This is a tragic tale taking place in Turkey where the country is rife with political and religious infighting. It follows a formerly exiled poet as he returns to his roots, finds love, and becomes immersed in the world he has so long forgotten. There is so much sadness and discomfort amongst the native people and everyone seems to think that his or her own ideas are the ones that all should follow. Power is in the hands of a few and those few are ones who ought not have the power to begin with. It is a sad state of affairs and is so evoking of things happening throughout the world as we speak. Why is it so wrong for each person to believe what he or she wants? Why must we conform to someone else's idea of happiness. Poor Ka finds what he thinks will make him happy, but is forced to make so many sacrifices in order to secure this happiness. He is scoffed by others (as evidenced in the above quote) and labeled an atheist who is not only against god, but against the state as well. It is no wonder that he wants to return to Germany, but still, his love remains in Turkey and he is "forced" to do undesirable things in order to bring her back with him. Love is a powerful motivator.

This book is told from the perspective of one of Ka's friends, we don't at this point know who he is, and is interesting because he makes allusions to what the future will hold for Ka, but never reveals the entire story. I know that Ka will die, but it is in the future and I am anxiously turning the pages towards the conclusion. Good thing I have all this extra time on my hands.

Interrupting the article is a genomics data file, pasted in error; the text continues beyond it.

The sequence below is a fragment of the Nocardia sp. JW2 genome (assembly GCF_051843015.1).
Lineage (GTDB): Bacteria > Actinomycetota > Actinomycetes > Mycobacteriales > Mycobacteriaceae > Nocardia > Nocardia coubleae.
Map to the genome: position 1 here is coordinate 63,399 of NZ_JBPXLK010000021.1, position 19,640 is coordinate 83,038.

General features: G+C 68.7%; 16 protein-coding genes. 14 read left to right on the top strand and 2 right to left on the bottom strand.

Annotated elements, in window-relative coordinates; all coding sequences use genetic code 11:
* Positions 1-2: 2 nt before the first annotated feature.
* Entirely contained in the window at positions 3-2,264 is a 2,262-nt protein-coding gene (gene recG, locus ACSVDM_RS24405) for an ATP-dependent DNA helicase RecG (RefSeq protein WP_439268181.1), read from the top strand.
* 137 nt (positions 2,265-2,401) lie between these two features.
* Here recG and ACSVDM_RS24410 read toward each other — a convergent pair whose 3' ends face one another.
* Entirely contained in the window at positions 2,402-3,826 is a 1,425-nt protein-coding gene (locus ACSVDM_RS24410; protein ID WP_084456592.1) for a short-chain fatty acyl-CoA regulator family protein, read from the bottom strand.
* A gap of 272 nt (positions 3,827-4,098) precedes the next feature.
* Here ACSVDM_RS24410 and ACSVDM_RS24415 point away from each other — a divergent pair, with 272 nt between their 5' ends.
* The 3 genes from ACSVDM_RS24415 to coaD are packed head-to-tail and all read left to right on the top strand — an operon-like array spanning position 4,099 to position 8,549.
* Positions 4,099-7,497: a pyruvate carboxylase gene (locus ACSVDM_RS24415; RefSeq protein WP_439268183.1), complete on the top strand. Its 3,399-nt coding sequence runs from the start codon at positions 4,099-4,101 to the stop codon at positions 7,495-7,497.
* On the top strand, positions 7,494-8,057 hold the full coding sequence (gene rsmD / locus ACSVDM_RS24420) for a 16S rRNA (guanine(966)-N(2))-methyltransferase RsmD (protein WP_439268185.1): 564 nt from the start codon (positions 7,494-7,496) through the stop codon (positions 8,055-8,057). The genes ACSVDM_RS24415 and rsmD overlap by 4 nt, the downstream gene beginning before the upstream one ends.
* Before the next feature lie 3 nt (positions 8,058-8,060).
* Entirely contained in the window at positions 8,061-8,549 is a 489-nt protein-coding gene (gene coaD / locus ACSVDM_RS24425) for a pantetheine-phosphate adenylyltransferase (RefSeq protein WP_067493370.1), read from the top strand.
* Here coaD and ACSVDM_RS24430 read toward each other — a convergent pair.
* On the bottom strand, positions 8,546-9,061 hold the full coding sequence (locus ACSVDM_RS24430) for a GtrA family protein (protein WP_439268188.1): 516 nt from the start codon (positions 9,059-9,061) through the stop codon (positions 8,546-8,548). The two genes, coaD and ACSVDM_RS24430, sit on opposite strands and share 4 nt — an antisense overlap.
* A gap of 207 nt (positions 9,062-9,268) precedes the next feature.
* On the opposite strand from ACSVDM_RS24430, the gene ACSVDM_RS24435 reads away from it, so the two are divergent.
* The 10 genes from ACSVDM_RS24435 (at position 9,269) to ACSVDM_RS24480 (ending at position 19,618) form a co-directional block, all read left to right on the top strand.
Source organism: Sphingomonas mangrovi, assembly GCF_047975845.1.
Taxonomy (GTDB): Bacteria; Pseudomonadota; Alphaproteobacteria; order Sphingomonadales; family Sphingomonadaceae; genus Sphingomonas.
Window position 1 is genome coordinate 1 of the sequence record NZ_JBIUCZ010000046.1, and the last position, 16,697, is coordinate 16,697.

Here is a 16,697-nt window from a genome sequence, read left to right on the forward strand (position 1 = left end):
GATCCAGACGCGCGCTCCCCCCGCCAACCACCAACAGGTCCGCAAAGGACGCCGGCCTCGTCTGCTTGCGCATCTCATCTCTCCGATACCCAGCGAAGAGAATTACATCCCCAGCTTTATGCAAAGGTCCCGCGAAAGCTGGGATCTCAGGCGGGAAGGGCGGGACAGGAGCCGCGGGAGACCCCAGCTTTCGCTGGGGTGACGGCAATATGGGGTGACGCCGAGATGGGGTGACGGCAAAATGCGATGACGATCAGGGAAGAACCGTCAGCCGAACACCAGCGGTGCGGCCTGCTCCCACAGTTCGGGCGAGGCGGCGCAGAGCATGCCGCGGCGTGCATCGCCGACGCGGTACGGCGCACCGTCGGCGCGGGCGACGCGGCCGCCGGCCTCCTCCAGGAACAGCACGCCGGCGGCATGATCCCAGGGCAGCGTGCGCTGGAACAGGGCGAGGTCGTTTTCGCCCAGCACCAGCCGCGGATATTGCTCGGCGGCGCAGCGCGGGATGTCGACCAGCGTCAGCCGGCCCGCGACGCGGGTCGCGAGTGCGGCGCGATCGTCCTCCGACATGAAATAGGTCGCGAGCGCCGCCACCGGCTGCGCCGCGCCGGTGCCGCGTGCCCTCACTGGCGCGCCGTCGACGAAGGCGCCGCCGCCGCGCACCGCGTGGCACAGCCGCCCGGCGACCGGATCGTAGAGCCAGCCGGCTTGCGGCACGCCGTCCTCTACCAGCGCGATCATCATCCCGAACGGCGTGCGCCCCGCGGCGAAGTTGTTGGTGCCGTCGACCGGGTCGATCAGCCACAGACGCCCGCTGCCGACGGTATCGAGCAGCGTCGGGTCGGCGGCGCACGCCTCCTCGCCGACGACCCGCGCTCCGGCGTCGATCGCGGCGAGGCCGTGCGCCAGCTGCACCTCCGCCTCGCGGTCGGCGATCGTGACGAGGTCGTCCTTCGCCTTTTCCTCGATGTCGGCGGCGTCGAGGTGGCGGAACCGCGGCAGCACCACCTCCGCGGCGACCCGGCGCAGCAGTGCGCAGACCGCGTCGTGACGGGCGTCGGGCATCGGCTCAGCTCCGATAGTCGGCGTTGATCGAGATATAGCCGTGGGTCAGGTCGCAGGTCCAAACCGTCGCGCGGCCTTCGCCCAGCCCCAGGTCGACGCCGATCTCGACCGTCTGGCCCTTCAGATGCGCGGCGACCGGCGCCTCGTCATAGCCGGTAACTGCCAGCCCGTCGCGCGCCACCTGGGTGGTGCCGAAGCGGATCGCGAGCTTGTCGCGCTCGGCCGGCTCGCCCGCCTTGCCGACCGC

The other thing I have to note is, how appropriate that I am reading a book called Snow as the flakes continue to float down on Plano. Ka's poems at the moment all relate back to this theme and I think I am getting more of the meaning just by being able to see the snow outside my own window.

Wednesday, February 2, 2011

My Way or the Highway

Currently Reading: Both Ways is the Only Way I Want It

This is a book of short stories that all model the title in that they show both sides of a story or address both viewpoints. It is very interesting and I am enjoying the various perspectives. Each of the stories stand alone, but the theme remains consistent. I think the title states a feeling that many of us have. We always want it all and don't like compromise. If you can have whatever you want, and also the other person in the conflict can have whatever they want, then everyone is happy. A very Utopian idea. It reminds me of what we are going through now. Crazy winter weather has caused school to be canceled for three days in a row. While I can't complain about sleeping in late and getting all this reading done, I want to be back at work and hate getting behind. If only I could teach my students psychically. Then there would be no problems. Alas, the extra winks are at the cost of the lesson planning. We will prevail, but not everything will be peachy. I guess we should just enjoy it while we can and deal with the consequences as they pop up.

Another note on my reading. I am now done with book two of the Wheel of Time series. Craziness upon craziness. I love how these authors can picture these massive universes in which to set such intricate and epic tales. I am looking forward to seeing what trials our young heroes face next. Of course, I do have all this extra time with which to read. See, look for the silver lining. Hope everyone is keeping toasty!!